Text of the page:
12. 26. 2018. 21:06

Monoliths of Madness

A review of László Krasznahorkai’s The Manhattan Project and Aprómunka Egy Palotáért ('Spadework for a Palace')

In 2017 Sylph Editions published The Manhattan Project, a handsome volume of prose by László Krasznahorkai, translated into English by John Batki and accompanied by a beautiful photographic essay by photographer Ornan Rotem. Described as ‘a literary diary presented as twelve chance encounters or coincidences’, the volume is Krasznahorkai’s response to Rotem and relates to the author’s work during a year-long residency at the New York Public Library. During this time, Krasznahorkai was working on a novella, Aprómunka Egy Palotáért (Spadework for a Palace), which Krasznahorkai only refers to at the end of The Manhattan Project, and which was recently published in Hungarian by Magvető. Given that both works circle—in words and through the streets of New York—around the same individuals, themes and places, it is illuminating to read the two texts together.

Throughout The Manhattan Project, Krasznahorkai describes what has fascinated and disheartened him during his time in New York. His interest is mainly piqued by the lives and works of three artists with melancholic, even apocalyptic, imaginations: Herman Melville, Malcom Lowry, and the conceptual architect-artist Lebbeus Woods. All three artists traversed the Manhattan streets, which Krasznahorkai now finds himself wandering and following the traces of their former perambulations, which are documented in Rotem’s haunting photographs. Krasznahorkai is particularly intrigued by Lowry’s (a self-described worshipper of Melville’s) failed search for Melville’s Manhattan residence, a search that is referred to in his short masterpiece Lunar Caustic, which was based on Lowry’s experience of admitting himself into Manhattan’s Bellevue Hospital after an alcohol-induced breakdown. Just as Melville wandered the Manhattan streets, disregarded and impoverished by the end of his career, so Lowry, in a drunken stupor, meandered after him, and so Krasznahorkai, likewise disenchanted with the city he finds himself in, traipses after both of them. The Manhattan streets become palimpsests of the histories of literary outcasts.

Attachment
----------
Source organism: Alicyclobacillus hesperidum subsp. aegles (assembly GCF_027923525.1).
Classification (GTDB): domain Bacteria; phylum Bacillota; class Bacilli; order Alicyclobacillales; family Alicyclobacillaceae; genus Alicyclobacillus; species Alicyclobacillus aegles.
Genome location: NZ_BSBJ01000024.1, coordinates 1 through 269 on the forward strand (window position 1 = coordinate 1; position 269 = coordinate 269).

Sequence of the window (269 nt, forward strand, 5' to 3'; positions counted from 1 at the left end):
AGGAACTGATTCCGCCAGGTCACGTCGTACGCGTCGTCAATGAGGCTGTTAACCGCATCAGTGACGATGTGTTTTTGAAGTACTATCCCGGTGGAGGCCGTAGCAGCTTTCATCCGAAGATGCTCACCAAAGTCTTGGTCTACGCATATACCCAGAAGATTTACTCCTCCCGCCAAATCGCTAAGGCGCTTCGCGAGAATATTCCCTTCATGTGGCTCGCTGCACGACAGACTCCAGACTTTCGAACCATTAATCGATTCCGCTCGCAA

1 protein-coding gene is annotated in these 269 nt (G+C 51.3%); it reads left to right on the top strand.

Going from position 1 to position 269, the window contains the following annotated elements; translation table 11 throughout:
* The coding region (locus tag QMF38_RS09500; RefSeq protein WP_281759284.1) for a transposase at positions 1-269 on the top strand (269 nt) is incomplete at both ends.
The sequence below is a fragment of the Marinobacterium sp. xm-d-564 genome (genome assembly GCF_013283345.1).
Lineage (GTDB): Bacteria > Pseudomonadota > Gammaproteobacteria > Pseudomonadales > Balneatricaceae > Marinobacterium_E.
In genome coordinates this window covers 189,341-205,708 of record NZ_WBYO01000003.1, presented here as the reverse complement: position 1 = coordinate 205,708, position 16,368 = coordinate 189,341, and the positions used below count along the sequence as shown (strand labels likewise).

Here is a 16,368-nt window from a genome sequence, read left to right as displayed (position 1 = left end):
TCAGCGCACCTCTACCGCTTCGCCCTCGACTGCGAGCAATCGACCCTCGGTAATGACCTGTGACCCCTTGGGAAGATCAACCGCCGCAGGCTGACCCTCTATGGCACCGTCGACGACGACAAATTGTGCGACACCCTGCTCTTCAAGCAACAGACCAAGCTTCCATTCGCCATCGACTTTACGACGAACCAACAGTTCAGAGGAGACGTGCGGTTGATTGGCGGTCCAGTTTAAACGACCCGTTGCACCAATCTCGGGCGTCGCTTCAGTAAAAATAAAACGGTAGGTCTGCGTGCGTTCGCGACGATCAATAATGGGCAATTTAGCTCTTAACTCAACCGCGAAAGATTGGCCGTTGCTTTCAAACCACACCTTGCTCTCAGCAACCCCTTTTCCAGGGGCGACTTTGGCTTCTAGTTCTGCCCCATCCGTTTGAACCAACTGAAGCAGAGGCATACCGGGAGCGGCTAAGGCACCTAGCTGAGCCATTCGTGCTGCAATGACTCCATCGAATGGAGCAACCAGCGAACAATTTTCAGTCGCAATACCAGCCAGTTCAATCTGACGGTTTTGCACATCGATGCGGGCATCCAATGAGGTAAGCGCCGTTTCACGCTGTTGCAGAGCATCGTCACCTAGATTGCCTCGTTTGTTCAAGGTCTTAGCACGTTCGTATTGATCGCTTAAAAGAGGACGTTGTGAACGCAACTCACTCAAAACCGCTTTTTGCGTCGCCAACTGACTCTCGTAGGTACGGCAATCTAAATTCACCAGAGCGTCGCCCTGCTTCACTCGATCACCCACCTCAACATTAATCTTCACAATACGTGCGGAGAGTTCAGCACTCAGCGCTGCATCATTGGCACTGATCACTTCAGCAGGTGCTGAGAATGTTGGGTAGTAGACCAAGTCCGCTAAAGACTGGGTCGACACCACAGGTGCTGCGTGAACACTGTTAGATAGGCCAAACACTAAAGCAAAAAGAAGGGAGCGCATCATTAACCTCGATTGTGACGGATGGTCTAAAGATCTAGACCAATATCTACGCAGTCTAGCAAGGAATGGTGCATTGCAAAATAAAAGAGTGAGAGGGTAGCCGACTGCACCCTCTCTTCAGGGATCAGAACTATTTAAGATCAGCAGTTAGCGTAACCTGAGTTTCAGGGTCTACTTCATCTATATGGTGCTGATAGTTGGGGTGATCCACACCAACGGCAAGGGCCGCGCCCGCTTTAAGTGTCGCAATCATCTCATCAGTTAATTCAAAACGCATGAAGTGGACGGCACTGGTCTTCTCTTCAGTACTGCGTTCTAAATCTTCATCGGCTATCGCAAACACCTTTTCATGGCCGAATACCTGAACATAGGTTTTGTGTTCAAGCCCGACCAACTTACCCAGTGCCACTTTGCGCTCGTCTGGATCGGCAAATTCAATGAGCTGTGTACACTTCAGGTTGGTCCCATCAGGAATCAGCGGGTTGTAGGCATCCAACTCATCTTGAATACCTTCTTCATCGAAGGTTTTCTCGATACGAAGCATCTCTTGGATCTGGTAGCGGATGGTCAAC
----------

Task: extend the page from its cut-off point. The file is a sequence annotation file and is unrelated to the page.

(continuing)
Through this consideration of the life and work of these artists, a portrait of Manhattan emerges—remorseless, monolithic, a place where individual genius can be diminished and forgotten—and a kind of ars poetica. For Krasznahorkai, Melville, Lowry and Woods all reveal something about Manhattan, and about existence more generally, that is usually concealed: that catastrophe is the natural state of the world; decay and ruination reign. This point is forcefully conveyed by the narrator of Aprómunka in relation to Woods:

"he had the courage to think of the concept of catastrophe and ruin in brand new forms, about the idea…that catastrophes, and the ruins that are their products, are not actually the result of malevolent and anti-human elements that we should tidy away, that we must conceal as if they never occurred, but are dramatic points in a continuous natural and self-evidently satanic existence… (38-9)."